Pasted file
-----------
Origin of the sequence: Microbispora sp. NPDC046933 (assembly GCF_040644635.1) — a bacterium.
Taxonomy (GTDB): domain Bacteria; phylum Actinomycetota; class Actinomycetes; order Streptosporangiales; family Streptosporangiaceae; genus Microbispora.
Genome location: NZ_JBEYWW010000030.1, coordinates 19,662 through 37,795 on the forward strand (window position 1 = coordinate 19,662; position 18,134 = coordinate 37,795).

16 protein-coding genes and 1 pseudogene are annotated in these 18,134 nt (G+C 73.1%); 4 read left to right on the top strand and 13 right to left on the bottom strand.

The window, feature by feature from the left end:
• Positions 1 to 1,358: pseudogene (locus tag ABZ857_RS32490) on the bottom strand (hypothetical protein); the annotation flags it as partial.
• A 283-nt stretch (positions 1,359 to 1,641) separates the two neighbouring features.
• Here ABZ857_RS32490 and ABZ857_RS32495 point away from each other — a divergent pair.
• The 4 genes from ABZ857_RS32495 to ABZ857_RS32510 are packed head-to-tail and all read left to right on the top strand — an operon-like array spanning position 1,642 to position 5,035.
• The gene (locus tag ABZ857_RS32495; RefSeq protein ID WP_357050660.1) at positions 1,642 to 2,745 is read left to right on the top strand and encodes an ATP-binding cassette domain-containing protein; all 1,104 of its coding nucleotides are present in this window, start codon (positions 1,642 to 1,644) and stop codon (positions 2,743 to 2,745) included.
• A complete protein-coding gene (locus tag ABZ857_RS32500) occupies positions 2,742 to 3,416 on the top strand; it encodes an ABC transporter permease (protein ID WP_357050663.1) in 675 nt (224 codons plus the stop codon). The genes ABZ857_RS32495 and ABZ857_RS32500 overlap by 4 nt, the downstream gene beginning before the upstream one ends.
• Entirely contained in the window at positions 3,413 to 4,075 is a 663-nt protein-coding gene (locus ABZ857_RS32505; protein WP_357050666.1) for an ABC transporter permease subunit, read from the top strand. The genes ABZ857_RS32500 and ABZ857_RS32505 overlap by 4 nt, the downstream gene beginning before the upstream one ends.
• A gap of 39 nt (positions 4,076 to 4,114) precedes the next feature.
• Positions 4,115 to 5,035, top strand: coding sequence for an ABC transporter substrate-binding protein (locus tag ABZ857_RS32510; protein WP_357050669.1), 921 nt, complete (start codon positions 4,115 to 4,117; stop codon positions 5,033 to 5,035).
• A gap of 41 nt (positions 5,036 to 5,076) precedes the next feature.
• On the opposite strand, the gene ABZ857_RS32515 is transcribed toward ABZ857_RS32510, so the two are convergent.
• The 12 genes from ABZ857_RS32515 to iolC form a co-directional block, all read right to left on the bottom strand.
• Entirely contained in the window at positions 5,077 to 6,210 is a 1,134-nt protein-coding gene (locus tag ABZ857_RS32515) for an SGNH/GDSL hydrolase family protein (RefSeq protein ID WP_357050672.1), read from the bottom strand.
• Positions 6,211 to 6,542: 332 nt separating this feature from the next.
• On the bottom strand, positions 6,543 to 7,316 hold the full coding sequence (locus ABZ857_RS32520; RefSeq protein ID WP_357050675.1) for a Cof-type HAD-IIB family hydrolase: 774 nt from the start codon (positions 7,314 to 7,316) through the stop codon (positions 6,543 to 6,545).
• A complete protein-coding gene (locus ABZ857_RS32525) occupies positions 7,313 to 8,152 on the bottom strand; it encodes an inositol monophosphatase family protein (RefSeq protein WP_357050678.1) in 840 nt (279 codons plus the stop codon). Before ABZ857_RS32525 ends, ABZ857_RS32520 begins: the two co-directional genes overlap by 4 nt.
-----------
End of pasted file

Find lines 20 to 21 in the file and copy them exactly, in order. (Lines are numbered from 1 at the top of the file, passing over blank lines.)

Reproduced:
• On the bottom strand, positions 6,543 to 7,316 hold the full coding sequence (locus ABZ857_RS32520; RefSeq protein ID WP_357050675.1) for a Cof-type HAD-IIB family hydrolase: 774 nt from the start codon (positions 7,314 to 7,316) through the stop codon (positions 6,543 to 6,545).
• A complete protein-coding gene (locus ABZ857_RS32525) occupies positions 7,313 to 8,152 on the bottom strand; it encodes an inositol monophosphatase family protein (RefSeq protein WP_357050678.1) in 840 nt (279 codons plus the stop codon). Before ABZ857_RS32525 ends, ABZ857_RS32520 begins: the two co-directional genes overlap by 4 nt.